Pete Rugolo, an arranger and composer best known for his work with Stan Kenton and Miles Davis, and for composing the theme for TV’s The Fugitive, has died. He was 95 and passed away in a nursing facility in Sherman Oaks, Calif., of age-related causes.
Born in Sicily as Pietro Rugolo, he settled in the San Francisco Bay Area, where he studied with avant-garde composer Darius Milhaud in Oakland. Rugolo came to prominence in the 1940s and served as Kenton’s arranger from 1945-49. He signed Miles Davis to Capitol Records and was credited as a co-producer of Davis’ landmark Birth of the Cool album. Rugolo also produced recordings at Capitol for Nat “King” Cole, Patti Page, June Christy, Peggy Lee, Mel Torme and others. After leaving Capitol, Rugolo worked with MGM and Mercury Records. He also recorded more than 30 albums under his own name.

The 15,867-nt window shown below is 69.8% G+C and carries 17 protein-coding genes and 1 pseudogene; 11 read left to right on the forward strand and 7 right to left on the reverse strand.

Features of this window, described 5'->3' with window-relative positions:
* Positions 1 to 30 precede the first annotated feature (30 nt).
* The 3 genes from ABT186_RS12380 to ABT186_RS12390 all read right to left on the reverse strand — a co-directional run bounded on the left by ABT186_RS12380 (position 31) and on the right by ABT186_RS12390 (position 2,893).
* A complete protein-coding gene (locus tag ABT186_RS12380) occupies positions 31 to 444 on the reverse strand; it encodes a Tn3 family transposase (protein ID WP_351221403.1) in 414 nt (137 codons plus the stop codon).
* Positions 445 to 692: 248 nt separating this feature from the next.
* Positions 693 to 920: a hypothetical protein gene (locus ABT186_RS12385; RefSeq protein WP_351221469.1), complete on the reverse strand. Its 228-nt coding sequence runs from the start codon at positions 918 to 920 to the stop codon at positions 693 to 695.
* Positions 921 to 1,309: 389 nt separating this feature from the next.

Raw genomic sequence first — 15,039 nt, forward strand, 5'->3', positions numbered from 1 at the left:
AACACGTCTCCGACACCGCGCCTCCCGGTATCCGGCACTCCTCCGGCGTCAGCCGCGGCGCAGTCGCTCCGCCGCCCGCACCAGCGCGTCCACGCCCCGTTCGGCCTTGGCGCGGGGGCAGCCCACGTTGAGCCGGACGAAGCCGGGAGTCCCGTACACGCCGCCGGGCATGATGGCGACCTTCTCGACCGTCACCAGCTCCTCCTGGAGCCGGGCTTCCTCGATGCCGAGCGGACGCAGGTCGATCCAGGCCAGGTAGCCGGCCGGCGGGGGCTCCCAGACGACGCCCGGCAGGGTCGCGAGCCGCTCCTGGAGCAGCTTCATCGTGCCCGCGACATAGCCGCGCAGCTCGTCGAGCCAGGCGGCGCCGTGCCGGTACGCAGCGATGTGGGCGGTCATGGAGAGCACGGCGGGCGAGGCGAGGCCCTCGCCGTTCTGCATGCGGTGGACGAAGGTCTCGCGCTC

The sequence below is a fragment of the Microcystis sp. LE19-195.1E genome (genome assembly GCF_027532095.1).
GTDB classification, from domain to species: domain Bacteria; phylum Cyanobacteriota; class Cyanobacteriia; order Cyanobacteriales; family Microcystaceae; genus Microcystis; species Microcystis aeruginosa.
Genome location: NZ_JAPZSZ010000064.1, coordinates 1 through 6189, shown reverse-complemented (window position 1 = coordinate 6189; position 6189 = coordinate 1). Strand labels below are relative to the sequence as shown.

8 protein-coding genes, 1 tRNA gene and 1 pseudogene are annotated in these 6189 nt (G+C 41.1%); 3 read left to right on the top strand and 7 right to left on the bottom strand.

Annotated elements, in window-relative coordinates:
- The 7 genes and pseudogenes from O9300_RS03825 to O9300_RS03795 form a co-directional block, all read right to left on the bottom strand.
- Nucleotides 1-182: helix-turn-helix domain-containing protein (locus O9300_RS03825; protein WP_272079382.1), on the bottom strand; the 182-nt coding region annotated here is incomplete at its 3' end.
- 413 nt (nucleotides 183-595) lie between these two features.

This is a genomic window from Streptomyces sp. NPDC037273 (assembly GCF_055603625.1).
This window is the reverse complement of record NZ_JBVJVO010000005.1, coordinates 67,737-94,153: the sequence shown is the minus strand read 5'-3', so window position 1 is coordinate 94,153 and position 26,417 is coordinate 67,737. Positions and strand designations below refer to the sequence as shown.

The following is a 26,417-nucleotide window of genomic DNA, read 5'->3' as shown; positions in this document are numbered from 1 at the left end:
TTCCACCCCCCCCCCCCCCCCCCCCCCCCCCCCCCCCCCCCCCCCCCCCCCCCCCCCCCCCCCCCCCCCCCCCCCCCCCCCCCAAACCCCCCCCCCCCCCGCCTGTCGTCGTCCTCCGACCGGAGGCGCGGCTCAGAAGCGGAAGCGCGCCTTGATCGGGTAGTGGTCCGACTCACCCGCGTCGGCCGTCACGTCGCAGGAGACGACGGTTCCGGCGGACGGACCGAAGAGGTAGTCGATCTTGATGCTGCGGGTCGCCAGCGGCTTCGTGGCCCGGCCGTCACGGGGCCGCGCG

In the ’60s, Rugolo wrote the theme not only for The Fugitive but for another period drama, Run For Your Life. He also wrote music for the comedies I Love Lucy and Leave it to Beaver and for such hit programs as Fantasy Island and The Thin Man. He also worked on music for film, including the popular ’60s comedy Where the Boys Are. Rugolo won three Emmy Awards and two Grammys. His music often reflected his jazz background.
According to an obituary in The Washington Post, critic Leonard Feather once called Rugolo “the most unfairly forgotten man of jazz.”